And that's just the background stuff.  There are already so many Serge issues with teams and the retreat that we've tried to keep up with while in the USA (and it was much harder than one might think to keep our minds/hearts divided and focused back here, so we dropped a lot of balls), so we are hitting the ground running but already feeling out of breath.  Plus we haven't even gone back to the hospital until Monday, where no doubt there will be new people to work with and habits, rounds, meetings, medicines, etc. will have changed and we will be disoriented and catching up from behind once again.  I probably can't remember any Swahili.  Sigh.
There are bright spots for sure, a dog thrilled to see us, a comfortable bed and mosquito net, new neighbors who are also old friends come to spend six months on a research project, meals proffered and community restored.  We do love and choose this life and work.  But some weeks the cost is more evident, and more steep, than others.  Jesus said it would be, we just like to forget that.

Thanks for journeying with us by reading and praying.  And remember that if we're this disoriented by a transition we've made uncountable times (though it's always a little different), redouble your empathy for all the people we lead for whom this cycle of loss and learning and the constant imbalance of re-entry hits hard.

Wednesday, July 04, 2018

Happy Independence Day America(ns)!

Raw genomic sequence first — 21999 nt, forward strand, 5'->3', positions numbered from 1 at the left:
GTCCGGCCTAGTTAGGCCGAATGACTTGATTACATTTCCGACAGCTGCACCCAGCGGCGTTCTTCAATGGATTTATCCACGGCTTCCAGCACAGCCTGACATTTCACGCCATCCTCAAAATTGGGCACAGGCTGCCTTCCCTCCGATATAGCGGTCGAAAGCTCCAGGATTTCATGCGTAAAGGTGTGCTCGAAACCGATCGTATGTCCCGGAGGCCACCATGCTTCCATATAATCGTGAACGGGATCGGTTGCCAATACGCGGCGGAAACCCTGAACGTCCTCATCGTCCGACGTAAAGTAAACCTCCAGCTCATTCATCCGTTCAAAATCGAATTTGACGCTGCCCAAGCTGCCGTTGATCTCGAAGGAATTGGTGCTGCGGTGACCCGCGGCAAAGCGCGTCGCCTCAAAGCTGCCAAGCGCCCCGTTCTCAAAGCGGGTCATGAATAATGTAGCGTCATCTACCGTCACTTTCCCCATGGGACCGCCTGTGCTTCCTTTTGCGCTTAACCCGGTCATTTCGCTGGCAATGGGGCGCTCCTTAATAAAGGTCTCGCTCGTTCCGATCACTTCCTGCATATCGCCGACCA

Today the USA celebrates Independence from Britain, which is something all three countries where we have spent our life have in common.  All three countries had people living in them who to various extent welcomed the first British explorers; all three could not have foreseen the impact of the influx of humanity that would follow, and probably if the had they would have taken a more violent resistance earlier. In America, this day was organized by the British-origin and other European-origin people who over the course of a century and a half came to see themselves as Americans, who espoused noble ideas about freedom and truth for themselves and rejoiced to have the opportunity to implement them.  Independence day celebrates their achievement of those goals personally, and then in fits and starts for other immigrants from all over Europe, Asia, Africa, the world, though the outworking of that equality is still not complete.  Like many current Americans, our roots include immigrants from many places, those seeking economic opportunity, those fleeing injustice, those looking for religious freedom, those who were imported against their will.  Very little of our ancestry comes from original Americans, the people who were driven from their land by our other ancestors.  This makes America different from Kenya and Uganda; the relative extermination of the indigenous people within East Africa was less extensive, so the independence celebrations are more about throwing off colonizers rather than celebrating the colonizers throwing off the distant king.  It gets complicated as soon as you start thinking about it.